What is a Deed?
Several types of property deeds are legally valid in the State of Texas. Which type of deed should you create when you sell a property? Which type of deed should you expect when you buy a property? Your first step should be discussing the matter with a Waco estate planning attorney.
A deed is a written document that conveys the legal title to real property. When you sell a property, you usually create a new deed as written proof that you have transferred your ownership rights – your “title” – to someone else. However, not all deeds are alike.
The only way that a buyer takes title to a property is through a deed, but there are several types: for example, “lady bird” deeds and “quitclaim” deeds are two different deeds that accomplish different things. How are lady bird and quitclaim deeds similar? How do they differ? What else should you know about lady bird and quitclaim deeds?
What Makes a Deed Valid in Texas?
Usually, a deed is a document that conveys “title,” the actual ownership of a property. The deed itself is a legal document; title is the legal right of ownership conveyed by the deed.
To be valid under Texas law, deeds must:
- be put in writing
- be signed by the seller (called the “grantor”)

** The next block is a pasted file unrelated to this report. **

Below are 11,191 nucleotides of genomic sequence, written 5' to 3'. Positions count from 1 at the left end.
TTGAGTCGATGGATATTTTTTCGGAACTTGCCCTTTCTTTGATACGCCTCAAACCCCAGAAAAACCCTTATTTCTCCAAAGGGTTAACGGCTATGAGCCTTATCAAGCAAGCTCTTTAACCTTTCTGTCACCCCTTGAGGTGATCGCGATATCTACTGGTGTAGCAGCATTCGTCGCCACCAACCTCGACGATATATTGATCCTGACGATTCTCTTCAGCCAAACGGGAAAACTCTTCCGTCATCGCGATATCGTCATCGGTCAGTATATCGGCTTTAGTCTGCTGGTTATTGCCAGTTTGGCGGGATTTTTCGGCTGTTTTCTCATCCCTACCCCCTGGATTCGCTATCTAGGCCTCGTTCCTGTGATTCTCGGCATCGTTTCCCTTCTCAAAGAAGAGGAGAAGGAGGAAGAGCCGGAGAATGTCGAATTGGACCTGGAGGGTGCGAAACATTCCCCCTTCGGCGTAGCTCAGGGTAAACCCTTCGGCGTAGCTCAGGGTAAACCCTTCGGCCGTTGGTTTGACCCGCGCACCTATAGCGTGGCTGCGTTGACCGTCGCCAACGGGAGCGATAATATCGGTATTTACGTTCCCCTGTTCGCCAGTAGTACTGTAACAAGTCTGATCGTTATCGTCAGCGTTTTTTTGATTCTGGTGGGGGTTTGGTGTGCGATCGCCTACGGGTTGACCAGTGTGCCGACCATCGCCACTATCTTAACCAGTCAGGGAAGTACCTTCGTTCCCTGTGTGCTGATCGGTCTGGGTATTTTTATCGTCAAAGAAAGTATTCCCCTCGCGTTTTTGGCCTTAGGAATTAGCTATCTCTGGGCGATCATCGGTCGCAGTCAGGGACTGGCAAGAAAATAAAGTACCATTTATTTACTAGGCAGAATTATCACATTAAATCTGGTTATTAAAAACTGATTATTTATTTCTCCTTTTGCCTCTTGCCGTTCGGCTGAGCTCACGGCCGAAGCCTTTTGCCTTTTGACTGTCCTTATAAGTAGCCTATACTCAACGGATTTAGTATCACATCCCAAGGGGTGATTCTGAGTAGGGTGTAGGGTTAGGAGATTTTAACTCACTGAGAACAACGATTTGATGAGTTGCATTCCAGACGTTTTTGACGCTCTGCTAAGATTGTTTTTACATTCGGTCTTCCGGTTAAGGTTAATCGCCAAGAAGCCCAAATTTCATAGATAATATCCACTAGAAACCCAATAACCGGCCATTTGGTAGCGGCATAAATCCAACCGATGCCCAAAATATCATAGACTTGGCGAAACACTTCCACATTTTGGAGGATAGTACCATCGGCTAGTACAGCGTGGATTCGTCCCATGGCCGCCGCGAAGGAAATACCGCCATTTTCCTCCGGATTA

- clearly state any intent to transfer the property
- designate the buyer (called the “grantee”) by name
- include the property’s legal description
- be sent by the grantor and received by the grantee
How Do Lady Bird Deeds Work?
A lady bird deed – a revocable deed that retains a life estate – can give the owner of a property considerable advantages. He or she (the grantor) may transfer the ownership of a property to another party (the grantee) while retaining the lifelong right to reside on, use, or sell the property.
With a conventional life estate deed, as the estate’s holder and grantor, you owe the grantee a duty to maintain the property’s value, and you may not:
- mortgage or sell the property unless the grantee consents
- designate another grantee without the current grantee’s consent
- unilaterally rescind the grantee’s remainder interest and cancel the deed
However, unlike life estate deeds, lady bird deeds may be revised or even revoked by the grantor at any time and without the consent of the grantee. If a grantor did not transfer the property, it passes to the grantee upon the grantor’s death – with no probate court interference.
What Are a Lady Bird Deed’s Disadvantages?
Some title companies in Texas may require signatures of the beneficiaries, when selling a home that has a lady bird deed on it. This is not the way it should work, based on the nature of the Lady Bird Deed, but does occasionally happen. This can often be circumvented, by using a more agreeable title company.
Additionally, lady bird deeds apply only to real property. Other assets in Texas must be handled with a trust, a will, or another estate planning tool. A Waco estate planning lawyer can prepare a lady bird deed as well as any of the other estate planning documents you need.
What is a Quitclaim Deed?
Conventional warranty deeds protect a title from conflicting title claims and ensure that the deed is in fact legal. A quitclaim deed does not provide that assurance. Rather than convey a seller’s interest, a quitclaim merely releases the seller from any claim to or interest in the property.